In 2020, the Government committed to moving 22,000 civil service jobs out of London over ten years. Among other moves, they have announced a new “Treasury North” campus in Darlington to house 400 relocated Treasury staff and 350 from other departments; at least 500 Department of Levelling Up jobs across the West Midlands, with a headquarters in Wolverhampton; and a new government hub at Fletton Quays in Peterborough for more than 1,000 civil servants.
This briefing aims to help decision-makers assess the likely impact of public sector relocation on an area. This involves using multipliers to estimate likely employment impacts, and drawing on economic theory, available evidence, and contextual knowledge to assess the likely impact on productivity, skills, wages, and house prices
Summary of findings
Public sector relocations directly create new jobs in the local area.
They can also indirectly generate local jobs through increased demand for local goods and services from the public sector employer or its new employees; or by creating or strengthening ‘clusters’ of firms. In general:
- The impact on local supply chains is likely to be limited unless the public sector organisation is unusual in the amount it procures locally.
- Public sector relocation is unlikely to create a new cluster from scratch. Seeking to strengthen an existing cluster is more realistic.
- Increased local demand for goods and services from people newly employed is the most likely way in which a relocation will indirectly create jobs. The size of the impact will depend on the number of additional jobs (created directly and indirectly); how well those jobs are paid; and what percentage of income new employees spend locally.
Public sector relocations can also have some negative impacts on jobs.
‘Displacement’ occurs when new jobs are offset (wholly or partially) by job losses in other organisations. For example, a new supermarket can create jobs but put smaller shops out of business. For public sector jobs, local displacement is rare, because public sector organisations are not usually competing directly with one another.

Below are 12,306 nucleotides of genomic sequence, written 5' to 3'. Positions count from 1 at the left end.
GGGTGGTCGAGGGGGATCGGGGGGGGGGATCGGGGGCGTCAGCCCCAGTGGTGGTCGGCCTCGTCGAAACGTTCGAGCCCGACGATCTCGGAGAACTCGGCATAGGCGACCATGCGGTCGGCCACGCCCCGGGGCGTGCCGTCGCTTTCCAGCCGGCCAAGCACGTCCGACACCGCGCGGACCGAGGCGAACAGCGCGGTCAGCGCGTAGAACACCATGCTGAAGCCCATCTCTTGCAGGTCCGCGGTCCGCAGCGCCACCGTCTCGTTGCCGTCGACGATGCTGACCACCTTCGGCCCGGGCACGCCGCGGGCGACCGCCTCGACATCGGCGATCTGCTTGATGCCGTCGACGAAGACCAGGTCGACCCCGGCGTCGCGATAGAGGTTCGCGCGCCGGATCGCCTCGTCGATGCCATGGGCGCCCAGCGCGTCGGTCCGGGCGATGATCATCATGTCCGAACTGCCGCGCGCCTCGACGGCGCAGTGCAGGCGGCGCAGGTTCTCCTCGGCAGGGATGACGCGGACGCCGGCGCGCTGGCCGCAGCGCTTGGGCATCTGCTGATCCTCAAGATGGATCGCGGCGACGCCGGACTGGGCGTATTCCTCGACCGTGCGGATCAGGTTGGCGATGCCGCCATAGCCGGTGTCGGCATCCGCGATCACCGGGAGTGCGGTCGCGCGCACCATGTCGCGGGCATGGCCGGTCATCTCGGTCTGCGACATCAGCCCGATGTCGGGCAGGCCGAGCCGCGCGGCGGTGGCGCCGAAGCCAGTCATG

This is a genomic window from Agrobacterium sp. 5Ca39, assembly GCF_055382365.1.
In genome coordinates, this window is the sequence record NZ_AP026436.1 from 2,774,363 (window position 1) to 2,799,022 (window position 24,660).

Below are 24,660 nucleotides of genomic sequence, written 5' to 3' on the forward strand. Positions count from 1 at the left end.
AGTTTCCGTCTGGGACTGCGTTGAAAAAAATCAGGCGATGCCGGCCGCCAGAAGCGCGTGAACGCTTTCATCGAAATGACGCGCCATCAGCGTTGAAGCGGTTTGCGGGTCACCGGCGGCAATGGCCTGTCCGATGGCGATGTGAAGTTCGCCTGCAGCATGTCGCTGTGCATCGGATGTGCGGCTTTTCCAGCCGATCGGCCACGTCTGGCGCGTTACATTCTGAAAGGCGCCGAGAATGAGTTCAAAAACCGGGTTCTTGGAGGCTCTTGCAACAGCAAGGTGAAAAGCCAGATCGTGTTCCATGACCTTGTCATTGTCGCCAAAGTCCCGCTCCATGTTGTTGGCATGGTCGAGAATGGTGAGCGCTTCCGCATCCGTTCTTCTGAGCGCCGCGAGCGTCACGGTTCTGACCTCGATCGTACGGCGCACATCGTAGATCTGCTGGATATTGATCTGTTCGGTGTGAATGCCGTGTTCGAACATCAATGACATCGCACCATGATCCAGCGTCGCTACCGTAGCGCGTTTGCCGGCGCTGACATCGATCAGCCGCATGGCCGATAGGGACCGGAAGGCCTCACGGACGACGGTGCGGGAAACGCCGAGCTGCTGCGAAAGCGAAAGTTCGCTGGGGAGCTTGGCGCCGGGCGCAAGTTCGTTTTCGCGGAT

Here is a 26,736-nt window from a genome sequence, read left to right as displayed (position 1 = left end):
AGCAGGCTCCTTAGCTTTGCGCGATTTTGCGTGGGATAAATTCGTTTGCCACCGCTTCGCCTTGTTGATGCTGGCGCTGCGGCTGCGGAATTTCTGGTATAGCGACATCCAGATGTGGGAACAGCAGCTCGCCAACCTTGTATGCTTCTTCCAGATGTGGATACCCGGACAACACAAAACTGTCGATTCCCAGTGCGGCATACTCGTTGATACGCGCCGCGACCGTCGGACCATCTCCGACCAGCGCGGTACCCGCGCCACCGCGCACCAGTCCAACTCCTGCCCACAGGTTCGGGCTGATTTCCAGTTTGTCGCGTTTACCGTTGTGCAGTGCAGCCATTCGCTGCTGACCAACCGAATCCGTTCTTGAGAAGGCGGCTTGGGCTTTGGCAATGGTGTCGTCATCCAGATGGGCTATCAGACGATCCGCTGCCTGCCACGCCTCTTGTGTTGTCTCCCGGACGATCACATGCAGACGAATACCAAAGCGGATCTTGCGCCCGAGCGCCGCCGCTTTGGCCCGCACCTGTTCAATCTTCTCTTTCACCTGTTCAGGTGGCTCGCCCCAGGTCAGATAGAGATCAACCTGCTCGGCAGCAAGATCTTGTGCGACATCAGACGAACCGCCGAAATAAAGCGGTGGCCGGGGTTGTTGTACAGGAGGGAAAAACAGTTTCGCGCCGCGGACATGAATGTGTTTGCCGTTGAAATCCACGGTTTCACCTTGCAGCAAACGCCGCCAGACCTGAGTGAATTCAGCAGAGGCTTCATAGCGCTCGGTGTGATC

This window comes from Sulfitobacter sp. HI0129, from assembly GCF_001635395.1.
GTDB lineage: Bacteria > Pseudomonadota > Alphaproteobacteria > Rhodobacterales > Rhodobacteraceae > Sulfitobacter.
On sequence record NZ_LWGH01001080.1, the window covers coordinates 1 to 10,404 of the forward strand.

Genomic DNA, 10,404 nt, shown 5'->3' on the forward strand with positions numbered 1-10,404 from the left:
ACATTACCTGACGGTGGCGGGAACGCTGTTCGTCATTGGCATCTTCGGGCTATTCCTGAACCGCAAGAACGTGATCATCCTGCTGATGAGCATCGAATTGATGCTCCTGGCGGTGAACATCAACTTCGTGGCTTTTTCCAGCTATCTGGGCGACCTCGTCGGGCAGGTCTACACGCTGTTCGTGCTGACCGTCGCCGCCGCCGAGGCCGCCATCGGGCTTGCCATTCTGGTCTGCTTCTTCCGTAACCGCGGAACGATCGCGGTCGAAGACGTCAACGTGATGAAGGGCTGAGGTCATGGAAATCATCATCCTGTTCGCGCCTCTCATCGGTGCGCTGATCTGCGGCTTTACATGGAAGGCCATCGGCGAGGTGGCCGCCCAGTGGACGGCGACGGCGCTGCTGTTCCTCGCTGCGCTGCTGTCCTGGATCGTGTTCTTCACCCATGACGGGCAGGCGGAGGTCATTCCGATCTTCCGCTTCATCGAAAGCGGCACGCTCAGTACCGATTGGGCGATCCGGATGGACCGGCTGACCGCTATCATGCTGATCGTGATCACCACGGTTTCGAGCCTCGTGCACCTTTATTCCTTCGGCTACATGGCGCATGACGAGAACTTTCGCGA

‘Crowding out’ occurs when a public sector employer negatively affects local private sector firms, for example, by paying high wages relative to other local employers, making it harder for them to attract workers. This can be a particular problem in places with weaker economies. Some crowding out may occur, and in a worst-case scenario it could more than offset the additional new jobs created through factors such as increased local demand.
The local employment ‘multiplier’ is a figure which captures the overall impact of a relocation on the number of local jobs, accounting for the positive and negative impacts discussed above. The multiplier will be different in each case,but evidence suggests that for public sector relocation, a good starting point is that, on average, each new public sector job could create between 0.25 and 0.37 additional private sector jobs.
An increase in local jobs can affect house prices by increasing demand. Public sector relocations are rarely of sufficient scale to drive up house prices across an area, but there might be increases in particular neighbourhoods. This would benefit home-owners, but renters could be priced out.
The scale of most public sector relocations is small relative to the overall local economy. This means that the effect of a relocation on local productivity, or the demand for and supply of skilled workers, is likely to be small, unless it creates or significantly strengthens a cluster.
Additional interventions may be required to ensure public sector relocation benefits existing residents as well as people who move to the area to work. For example, training programmes to help people access new employment opportunities, or increased capacity for local public services to counter increased demand from new residents.